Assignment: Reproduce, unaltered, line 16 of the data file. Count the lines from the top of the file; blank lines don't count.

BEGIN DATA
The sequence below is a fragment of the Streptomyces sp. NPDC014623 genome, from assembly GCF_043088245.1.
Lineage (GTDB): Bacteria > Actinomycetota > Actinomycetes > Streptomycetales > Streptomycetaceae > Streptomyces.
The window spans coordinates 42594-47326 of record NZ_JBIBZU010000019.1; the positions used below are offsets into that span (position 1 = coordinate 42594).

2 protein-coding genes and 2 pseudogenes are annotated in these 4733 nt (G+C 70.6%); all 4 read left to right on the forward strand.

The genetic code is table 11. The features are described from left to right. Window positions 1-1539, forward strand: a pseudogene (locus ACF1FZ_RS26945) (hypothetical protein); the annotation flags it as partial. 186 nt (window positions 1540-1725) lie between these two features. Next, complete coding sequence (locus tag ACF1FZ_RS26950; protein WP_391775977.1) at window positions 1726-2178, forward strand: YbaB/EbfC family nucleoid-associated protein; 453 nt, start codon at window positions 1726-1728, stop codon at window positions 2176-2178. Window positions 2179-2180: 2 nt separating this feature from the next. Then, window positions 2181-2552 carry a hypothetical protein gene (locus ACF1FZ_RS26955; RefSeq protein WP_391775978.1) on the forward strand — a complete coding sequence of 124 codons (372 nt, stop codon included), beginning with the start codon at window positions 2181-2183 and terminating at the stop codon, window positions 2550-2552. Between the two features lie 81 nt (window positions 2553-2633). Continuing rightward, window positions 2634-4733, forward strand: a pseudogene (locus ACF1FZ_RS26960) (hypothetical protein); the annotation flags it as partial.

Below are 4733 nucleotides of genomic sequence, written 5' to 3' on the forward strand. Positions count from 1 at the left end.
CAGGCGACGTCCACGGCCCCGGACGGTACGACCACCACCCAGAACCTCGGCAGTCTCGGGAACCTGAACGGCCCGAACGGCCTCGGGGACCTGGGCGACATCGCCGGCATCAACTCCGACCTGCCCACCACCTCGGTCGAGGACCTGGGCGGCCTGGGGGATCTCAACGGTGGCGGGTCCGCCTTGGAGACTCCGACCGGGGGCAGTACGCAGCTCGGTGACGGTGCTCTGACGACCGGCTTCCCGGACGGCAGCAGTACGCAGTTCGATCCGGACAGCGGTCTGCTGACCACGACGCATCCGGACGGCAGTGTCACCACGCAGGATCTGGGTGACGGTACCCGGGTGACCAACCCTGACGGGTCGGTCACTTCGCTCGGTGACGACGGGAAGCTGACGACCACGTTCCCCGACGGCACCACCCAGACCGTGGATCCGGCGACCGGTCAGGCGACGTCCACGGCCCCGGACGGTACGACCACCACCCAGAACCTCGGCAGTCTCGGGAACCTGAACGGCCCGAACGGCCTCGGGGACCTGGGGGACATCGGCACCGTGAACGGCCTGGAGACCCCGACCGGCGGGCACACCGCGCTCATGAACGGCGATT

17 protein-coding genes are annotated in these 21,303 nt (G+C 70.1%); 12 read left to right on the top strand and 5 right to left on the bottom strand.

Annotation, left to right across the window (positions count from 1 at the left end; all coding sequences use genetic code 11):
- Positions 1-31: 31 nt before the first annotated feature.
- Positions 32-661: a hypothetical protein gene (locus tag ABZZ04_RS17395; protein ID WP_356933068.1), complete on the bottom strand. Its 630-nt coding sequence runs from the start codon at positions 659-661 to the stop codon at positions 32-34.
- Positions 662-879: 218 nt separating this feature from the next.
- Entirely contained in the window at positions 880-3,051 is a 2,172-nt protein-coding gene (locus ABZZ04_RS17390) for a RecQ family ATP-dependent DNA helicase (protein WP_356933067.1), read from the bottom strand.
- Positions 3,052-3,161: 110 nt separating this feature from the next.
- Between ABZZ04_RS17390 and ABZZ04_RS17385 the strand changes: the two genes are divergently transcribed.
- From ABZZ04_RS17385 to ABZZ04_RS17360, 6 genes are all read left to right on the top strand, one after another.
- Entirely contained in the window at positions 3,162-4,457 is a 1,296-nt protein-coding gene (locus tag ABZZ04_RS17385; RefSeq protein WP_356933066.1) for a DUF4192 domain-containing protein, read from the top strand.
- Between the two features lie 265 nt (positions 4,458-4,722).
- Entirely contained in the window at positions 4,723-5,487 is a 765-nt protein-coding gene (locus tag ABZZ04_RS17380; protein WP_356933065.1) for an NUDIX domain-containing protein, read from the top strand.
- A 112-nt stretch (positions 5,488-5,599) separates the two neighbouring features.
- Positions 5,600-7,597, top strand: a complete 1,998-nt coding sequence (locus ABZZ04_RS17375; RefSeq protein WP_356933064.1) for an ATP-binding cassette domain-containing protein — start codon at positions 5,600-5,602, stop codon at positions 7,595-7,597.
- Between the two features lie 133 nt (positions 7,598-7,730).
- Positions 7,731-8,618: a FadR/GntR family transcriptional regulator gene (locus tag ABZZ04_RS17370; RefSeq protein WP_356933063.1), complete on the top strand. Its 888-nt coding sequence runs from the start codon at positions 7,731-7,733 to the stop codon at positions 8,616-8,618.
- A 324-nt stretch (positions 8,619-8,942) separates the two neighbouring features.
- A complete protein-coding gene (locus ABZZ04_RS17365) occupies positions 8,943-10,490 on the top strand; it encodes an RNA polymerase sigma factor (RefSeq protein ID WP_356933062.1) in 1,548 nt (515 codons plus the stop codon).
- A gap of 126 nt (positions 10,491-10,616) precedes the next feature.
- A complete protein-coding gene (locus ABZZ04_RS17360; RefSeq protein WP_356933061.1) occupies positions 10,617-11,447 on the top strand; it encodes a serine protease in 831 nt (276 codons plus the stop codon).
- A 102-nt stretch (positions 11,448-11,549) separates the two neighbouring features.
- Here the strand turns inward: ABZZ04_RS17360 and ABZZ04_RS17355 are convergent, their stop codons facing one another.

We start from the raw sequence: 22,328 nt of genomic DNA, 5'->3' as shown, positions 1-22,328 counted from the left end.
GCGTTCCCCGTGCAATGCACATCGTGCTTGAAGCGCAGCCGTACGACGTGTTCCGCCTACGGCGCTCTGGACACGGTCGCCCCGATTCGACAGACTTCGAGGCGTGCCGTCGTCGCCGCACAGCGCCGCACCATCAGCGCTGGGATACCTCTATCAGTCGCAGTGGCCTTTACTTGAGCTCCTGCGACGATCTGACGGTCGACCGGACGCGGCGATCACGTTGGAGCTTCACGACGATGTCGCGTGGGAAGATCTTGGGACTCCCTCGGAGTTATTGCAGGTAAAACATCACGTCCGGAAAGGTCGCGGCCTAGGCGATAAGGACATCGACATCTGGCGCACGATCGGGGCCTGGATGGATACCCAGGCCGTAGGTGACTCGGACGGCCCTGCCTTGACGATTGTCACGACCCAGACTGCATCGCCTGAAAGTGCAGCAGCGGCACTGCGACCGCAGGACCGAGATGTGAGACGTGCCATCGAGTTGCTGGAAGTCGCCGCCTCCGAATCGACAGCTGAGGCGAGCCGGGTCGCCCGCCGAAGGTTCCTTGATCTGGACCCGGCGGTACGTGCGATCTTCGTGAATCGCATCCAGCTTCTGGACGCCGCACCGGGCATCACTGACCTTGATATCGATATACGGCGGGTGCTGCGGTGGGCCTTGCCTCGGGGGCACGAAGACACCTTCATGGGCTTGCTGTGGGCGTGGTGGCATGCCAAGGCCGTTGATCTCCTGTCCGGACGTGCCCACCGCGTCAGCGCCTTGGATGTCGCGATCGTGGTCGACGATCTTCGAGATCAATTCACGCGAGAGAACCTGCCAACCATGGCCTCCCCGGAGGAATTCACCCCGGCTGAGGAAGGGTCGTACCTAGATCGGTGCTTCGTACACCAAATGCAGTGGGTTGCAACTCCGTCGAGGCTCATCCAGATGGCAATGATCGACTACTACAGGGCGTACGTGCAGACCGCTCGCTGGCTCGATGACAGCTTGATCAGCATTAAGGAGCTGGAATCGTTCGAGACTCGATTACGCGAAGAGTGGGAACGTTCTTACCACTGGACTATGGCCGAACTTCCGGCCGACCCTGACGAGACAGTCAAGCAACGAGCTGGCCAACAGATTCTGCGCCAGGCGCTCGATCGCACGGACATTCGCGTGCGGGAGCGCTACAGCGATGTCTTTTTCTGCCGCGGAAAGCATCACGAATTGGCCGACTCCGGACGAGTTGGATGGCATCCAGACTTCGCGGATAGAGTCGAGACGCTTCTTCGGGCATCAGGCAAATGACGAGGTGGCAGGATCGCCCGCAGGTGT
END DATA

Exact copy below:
- From ABZZ04_RS17385 to ABZZ04_RS17360, 6 genes are all read left to right on the top strand, one after another.